—— easy with good dispositions, without them not, O.S., 63; conscience predisposing to faith, O.S., 64-8; another habit of mind indisposing, O.S., 68; faith accepted or rejected accordingly, O.S., 69, 70, 72; G.A., 425, 426;
—— credibility distinguished into verisimilitude and evidence, Prepos., 412-4;
—— faith a spiritual sight (P.S., ii., 151, 152) parallel with the moral sense, distinct from obedience, hope, or love, Diff., i., 269-74;
—— ordinarily speaking, once faith, always faith, Diff., i., 289;
—— material (mechanical) and formal (real) faith, Diff., i., 350-2;
—— 'ten thousand difficulties do not make one doubt,' Apo., 239;
—— a divine light, a gift from above, M.D., 261, 262;
—— doubt incompatible with faith, S.N., 20; G.A., 191; P.S., i., 214;
—— not the Bible, not episcopacy, not reason, not love, but faith the basis of the Christian empire, S.N., 76, 77;
—— 'early Christians had no greater evidence than we have, but believed more vigorously,' S.N., 202, 203;
—— popularly described as a secret inward sense that God speaks and that it is our duty to obey, S.N., 222, 342, 343;
—— marked off from opinion and experience, more certain than knowledge, S.N., 312, 313;
—— 'the bulk of men live and die without faith,' S.N., 323-5; 'the idea of taking one's doctrine from an external authority does not {64} enter their minds,' S.N., 326;
—— without faith no chance of salvation, S.N., 324, 326;
—— 'not denying that those who are not Catholics may have this divine faith,' S.N., 324;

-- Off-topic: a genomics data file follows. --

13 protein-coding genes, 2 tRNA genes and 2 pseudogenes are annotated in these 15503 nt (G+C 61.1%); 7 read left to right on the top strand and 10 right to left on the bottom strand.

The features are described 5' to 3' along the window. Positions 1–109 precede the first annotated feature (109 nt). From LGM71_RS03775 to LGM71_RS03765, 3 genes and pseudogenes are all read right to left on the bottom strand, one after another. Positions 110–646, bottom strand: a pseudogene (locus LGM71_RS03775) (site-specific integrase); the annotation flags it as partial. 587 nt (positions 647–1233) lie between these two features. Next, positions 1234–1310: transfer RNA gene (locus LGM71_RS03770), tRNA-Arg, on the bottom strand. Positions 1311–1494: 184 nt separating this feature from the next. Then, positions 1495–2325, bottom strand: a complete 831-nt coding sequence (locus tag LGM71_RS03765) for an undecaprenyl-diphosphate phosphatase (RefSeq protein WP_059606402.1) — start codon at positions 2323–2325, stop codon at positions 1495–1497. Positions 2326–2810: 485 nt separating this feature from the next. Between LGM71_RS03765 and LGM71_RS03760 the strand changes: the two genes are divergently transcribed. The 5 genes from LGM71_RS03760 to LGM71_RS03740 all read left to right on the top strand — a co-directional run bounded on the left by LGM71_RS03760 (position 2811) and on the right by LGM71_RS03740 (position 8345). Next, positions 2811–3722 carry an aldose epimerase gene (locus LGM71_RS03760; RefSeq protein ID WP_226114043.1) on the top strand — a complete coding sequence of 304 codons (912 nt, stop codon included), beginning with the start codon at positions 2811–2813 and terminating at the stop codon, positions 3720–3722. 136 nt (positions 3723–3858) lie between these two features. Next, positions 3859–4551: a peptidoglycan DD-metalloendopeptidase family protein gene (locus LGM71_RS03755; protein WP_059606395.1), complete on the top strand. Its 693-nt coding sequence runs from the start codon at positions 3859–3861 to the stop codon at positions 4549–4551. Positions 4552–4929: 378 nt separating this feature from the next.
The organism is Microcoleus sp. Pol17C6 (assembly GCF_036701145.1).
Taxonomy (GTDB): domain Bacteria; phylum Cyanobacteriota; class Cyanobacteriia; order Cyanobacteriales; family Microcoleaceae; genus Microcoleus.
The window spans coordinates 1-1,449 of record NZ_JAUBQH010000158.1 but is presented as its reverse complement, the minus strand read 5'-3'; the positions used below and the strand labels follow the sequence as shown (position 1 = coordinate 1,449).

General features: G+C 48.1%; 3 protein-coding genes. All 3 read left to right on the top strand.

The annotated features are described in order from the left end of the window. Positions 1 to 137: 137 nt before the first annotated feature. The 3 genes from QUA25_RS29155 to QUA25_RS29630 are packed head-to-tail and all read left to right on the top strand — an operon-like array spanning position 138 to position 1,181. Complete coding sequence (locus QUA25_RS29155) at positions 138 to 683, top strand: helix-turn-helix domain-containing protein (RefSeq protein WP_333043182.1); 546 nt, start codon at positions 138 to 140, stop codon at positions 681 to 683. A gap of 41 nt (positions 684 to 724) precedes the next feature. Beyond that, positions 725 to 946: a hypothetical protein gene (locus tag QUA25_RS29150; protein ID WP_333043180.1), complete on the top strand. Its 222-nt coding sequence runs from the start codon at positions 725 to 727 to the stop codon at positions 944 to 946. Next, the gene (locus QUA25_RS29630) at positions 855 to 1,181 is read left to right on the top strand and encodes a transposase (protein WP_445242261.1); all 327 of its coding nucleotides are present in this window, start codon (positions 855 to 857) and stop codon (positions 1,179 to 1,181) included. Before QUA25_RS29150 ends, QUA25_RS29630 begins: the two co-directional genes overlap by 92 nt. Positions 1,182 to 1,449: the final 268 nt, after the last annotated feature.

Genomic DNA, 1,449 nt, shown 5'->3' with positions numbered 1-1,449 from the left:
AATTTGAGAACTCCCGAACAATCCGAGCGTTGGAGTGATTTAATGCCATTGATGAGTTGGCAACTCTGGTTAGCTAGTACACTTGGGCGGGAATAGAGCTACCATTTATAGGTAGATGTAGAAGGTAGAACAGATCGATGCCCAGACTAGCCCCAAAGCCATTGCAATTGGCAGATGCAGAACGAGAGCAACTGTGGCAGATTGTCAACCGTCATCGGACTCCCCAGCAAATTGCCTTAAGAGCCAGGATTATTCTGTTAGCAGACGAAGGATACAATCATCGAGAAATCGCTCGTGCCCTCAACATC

—— 'does no Protestant go by faith? It does seem that the majority do not. Do any? I trust they do,' S.N., 326, 327;
—— 'we must take both (doctrines and commands) not by reason or conscience, but by faith,' S.N., 325;
—— 'love comes after faith,' S.N., 330;
—— 'faith and devotion as distinct in fact as they are in idea;' the latter grows, the former in its object does not, Diff., ii., 26-31;
—— definitions of faith, their compass carefully narrowed, Diff., ii., 320, 321;
—— faith and formalism, where they differ, G.A., 43;
—— faith belief 'not only in the thing believed, but also in the ground of believing,' G.A., 99;
—— credenda, why so many and minute, G.A., 145-50;
—— sufficiency of implicit faith in the word of an infallible Church, ib., 150-3;
—— assent of faith beyond the operation of the ordinary laws of thought, G.A., 186, 187;
—— a Catholic forbidden to enquire into the truth of his Creed, because 'he cannot be both inside and outside of the Church at once,' G.A., 191; L.G., 203, 204; but not forbidden to prove, G.A., 189, 190,—nay, for educated minds, such proof of religion is 'an obligation, or rather a necessity,' G.A., 192;